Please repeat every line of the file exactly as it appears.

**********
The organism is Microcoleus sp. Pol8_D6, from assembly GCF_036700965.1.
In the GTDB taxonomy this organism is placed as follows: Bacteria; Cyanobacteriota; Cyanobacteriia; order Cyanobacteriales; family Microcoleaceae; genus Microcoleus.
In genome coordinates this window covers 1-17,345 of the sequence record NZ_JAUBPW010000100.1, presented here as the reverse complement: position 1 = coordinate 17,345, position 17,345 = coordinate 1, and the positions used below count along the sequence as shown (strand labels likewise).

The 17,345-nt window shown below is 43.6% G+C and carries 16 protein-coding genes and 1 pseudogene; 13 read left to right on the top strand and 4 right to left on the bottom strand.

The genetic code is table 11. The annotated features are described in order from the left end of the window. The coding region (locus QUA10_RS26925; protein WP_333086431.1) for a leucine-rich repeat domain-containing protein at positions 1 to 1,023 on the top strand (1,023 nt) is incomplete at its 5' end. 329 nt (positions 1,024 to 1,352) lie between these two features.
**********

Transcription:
The organism is Microcoleus sp. Pol8_D6, from assembly GCF_036700965.1.
In the GTDB taxonomy this organism is placed as follows: Bacteria; Cyanobacteriota; Cyanobacteriia; order Cyanobacteriales; family Microcoleaceae; genus Microcoleus.
In genome coordinates this window covers 1-17,345 of the sequence record NZ_JAUBPW010000100.1, presented here as the reverse complement: position 1 = coordinate 17,345, position 17,345 = coordinate 1, and the positions used below count along the sequence as shown (strand labels likewise).

The 17,345-nt window shown below is 43.6% G+C and carries 16 protein-coding genes and 1 pseudogene; 13 read left to right on the top strand and 4 right to left on the bottom strand.

The genetic code is table 11. The annotated features are described in order from the left end of the window. The coding region (locus QUA10_RS26925; protein WP_333086431.1) for a leucine-rich repeat domain-containing protein at positions 1 to 1,023 on the top strand (1,023 nt) is incomplete at its 5' end. 329 nt (positions 1,024 to 1,352) lie between these two features.